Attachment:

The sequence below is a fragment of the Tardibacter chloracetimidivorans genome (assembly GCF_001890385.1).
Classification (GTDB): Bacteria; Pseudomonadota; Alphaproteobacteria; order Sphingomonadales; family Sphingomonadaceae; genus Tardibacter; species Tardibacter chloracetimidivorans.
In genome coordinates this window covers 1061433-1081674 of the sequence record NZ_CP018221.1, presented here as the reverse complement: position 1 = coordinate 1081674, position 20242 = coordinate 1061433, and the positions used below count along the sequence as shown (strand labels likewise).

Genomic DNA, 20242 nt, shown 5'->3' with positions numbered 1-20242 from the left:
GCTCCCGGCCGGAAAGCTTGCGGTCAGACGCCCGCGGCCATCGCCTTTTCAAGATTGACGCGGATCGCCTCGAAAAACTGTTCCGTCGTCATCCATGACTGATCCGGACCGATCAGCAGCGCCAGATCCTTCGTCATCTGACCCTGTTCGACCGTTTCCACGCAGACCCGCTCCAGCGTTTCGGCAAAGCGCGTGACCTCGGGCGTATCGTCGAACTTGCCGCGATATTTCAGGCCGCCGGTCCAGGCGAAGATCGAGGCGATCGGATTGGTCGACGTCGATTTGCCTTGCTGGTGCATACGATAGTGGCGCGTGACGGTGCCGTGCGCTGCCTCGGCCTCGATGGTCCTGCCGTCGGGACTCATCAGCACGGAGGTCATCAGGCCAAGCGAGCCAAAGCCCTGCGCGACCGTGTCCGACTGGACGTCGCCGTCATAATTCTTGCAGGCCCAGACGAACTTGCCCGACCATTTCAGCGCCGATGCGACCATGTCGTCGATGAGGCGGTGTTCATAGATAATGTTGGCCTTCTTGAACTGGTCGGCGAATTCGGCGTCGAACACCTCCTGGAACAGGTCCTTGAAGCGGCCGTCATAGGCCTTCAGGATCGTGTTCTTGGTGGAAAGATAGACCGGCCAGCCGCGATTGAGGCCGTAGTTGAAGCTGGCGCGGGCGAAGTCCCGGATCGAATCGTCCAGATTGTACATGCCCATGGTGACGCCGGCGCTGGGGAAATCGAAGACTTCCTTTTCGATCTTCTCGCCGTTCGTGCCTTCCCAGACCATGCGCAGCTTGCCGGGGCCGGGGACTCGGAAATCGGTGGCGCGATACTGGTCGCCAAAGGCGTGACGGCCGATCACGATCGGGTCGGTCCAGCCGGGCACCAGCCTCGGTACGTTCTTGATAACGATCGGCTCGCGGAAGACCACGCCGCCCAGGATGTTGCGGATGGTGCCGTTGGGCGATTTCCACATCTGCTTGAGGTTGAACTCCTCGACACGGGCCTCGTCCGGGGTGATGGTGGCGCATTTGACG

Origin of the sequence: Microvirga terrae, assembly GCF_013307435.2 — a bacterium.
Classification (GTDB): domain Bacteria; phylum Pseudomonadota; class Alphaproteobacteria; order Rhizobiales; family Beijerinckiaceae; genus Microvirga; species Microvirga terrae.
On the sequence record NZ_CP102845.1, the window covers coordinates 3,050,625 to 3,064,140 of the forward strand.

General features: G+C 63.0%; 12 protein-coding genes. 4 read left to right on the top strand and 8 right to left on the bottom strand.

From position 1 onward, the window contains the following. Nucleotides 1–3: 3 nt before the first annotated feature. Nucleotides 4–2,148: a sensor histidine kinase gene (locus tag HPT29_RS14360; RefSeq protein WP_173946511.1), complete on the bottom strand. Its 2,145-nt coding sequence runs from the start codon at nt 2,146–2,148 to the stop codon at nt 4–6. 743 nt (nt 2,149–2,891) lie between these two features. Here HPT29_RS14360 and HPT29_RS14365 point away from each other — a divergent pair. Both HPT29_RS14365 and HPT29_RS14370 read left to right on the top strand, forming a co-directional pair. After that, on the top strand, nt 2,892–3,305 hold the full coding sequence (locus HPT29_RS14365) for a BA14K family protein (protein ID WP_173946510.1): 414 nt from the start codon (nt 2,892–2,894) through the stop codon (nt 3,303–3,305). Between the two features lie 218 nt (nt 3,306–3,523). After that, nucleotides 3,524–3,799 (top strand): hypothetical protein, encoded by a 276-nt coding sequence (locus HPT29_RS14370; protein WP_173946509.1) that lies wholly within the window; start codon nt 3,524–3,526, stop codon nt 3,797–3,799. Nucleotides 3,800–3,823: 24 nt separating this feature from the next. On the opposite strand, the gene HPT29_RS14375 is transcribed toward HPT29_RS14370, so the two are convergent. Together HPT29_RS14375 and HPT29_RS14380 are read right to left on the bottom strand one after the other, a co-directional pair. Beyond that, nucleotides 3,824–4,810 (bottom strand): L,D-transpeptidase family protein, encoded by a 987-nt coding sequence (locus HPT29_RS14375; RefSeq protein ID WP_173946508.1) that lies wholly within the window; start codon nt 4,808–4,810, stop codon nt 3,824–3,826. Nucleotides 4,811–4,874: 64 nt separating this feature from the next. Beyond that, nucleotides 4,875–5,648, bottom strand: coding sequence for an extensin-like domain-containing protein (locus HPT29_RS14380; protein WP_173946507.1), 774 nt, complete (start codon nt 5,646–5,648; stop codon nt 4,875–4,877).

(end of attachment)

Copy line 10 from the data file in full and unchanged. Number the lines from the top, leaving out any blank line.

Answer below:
From position 1 onward, the window contains the following. Nucleotides 1–3: 3 nt before the first annotated feature. Nucleotides 4–2,148: a sensor histidine kinase gene (locus tag HPT29_RS14360; RefSeq protein WP_173946511.1), complete on the bottom strand. Its 2,145-nt coding sequence runs from the start codon at nt 2,146–2,148 to the stop codon at nt 4–6. 743 nt (nt 2,149–2,891) lie between these two features. Here HPT29_RS14360 and HPT29_RS14365 point away from each other — a divergent pair. Both HPT29_RS14365 and HPT29_RS14370 read left to right on the top strand, forming a co-directional pair. After that, on the top strand, nt 2,892–3,305 hold the full coding sequence (locus HPT29_RS14365) for a BA14K family protein (protein ID WP_173946510.1): 414 nt from the start codon (nt 2,892–2,894) through the stop codon (nt 3,303–3,305). Between the two features lie 218 nt (nt 3,306–3,523). After that, nucleotides 3,524–3,799 (top strand): hypothetical protein, encoded by a 276-nt coding sequence (locus HPT29_RS14370; protein WP_173946509.1) that lies wholly within the window; start codon nt 3,524–3,526, stop codon nt 3,797–3,799. Nucleotides 3,800–3,823: 24 nt separating this feature from the next. On the opposite strand, the gene HPT29_RS14375 is transcribed toward HPT29_RS14370, so the two are convergent. Together HPT29_RS14375 and HPT29_RS14380 are read right to left on the bottom strand one after the other, a co-directional pair. Beyond that, nucleotides 3,824–4,810 (bottom strand): L,D-transpeptidase family protein, encoded by a 987-nt coding sequence (locus HPT29_RS14375; RefSeq protein ID WP_173946508.1) that lies wholly within the window; start codon nt 4,808–4,810, stop codon nt 3,824–3,826. Nucleotides 4,811–4,874: 64 nt separating this feature from the next. Beyond that, nucleotides 4,875–5,648, bottom strand: coding sequence for an extensin-like domain-containing protein (locus HPT29_RS14380; protein WP_173946507.1), 774 nt, complete (start codon nt 5,646–5,648; stop codon nt 4,875–4,877).